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"Inside Health Policy: More Than 100 Patient Groups Warn Against Eliminating Protected Drug Classes In Part D"

September 12, 2017

Inside Health Policy: More Than 100 Patient Groups Warn Against Eliminating Protected Drug Classes In Part D

A new article in Inside Health Policy highlights a letter from the Partnership for Part D Access and 112 other patient organizations to HHS Secretary Tom Price warning the agency against making changes to Medicare’s ‘six protected classes’ policy. “More than 100 patient-advocate groups are warning against eliminating coverage protections for drugs in six therapeutic classes in an upcoming Part D proposed rule,” the letter states. “The contents of the proposal are unknown, but lobbyists for industry and patients are on edge because CMS plans to propose the first Part D rule since it pursued aggressive policy changes three years ago, according to the regulatory agenda... ‘These tools give Part D plans considerable flexibility to manage more expensive medications, as well as leverage to negotiate rebates with manufacturers,’ the Partnership for Part D Access wrote in a Sept. 8 letter to HHS Secretary Tom Price. Limiting access to drugs in protected classes would probably lower drug spending, but it would do so at the expense of higher hospital costs, the group says.”

More Than 100 Patient Groups Warn Against Eliminating Protected Drug Classes In Part D

More than 100 patient-advocate groups are warning against eliminating coverage protections for drugs in six therapeutic classes in an upcoming Part D proposed rule. The contents of the proposal are unknown, but lobbyists for industry and patients are on edge because CMS plans to propose the first Part D rule since it pursued aggressive policy changes three years ago, according to the regulatory agenda.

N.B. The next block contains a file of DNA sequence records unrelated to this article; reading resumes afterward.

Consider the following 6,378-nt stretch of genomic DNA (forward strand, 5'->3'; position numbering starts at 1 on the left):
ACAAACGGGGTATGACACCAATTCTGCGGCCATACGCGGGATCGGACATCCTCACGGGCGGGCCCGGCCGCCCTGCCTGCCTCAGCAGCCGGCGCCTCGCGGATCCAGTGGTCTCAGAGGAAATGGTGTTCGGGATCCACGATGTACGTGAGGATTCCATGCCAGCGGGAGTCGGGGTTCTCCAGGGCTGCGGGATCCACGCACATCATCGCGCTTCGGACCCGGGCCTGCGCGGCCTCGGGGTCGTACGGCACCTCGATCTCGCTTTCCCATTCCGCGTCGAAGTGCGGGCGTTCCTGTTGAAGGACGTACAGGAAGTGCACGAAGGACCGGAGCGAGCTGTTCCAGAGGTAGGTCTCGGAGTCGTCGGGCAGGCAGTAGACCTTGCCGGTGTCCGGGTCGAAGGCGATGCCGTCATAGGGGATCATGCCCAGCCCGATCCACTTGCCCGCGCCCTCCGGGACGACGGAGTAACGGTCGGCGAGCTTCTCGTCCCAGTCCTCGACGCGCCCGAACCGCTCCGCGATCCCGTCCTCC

Part D plans currently must cover all drugs in six therapeutic classes: anti-retrovirals; immunosuppressants when used for organ rejection; anti-depressants; anti-psychotics; anti-convulsants; and anti-neoplastics.

One of the Part D proposals from three years ago called for eliminating protections for immunosuppressants, antidepressants and antipsychotics. Drug companies and patient advocates attacked that proposal, which led to strong bipartisan congressional opposition to the proposed rule. CMS received more than 7,500 comments on the proposal, most of them opposed to it. The agency dropped the most controversial measures, including the elimination of protected drug classes, and then-CMS Administrator Marilyn Tavenner told Congress the measures were indefinitely on hold.

However, Tavenner was part of the past administration, and lobbyists don’t know what to expect this time around.

“In light of recent indications from the Office of Management and Budget (OMB) that a rule on the Part D program is expected in September, the Partnership -- alongside its stakeholder allies from the patient community -- sent the letter in order to deliver a strong and clear message to the Administration that the protected classes policy continues to provide essential access to medication for Medicare beneficiaries, enjoys widespread, bipartisan support, and should not be changed,” a press release by the Partnership for Part D Access states.

Except for HIV drugs, Part D plans may use prior authorization, step therapy and tiered formularies to manage drugs in protected classes, according to the Partnership for Part D Access.

“These tools give Part D plans considerable flexibility to manage more expensive medications, as well as leverage to negotiate rebates with manufacturers,” the Partnership for Part D Access wrote in a Sept. 8 letter to HHS Secretary Tom Price.

Limiting access to drugs in protected classes would probably lower drug spending, but it would do so at the expense of higher hospital costs, the group says.


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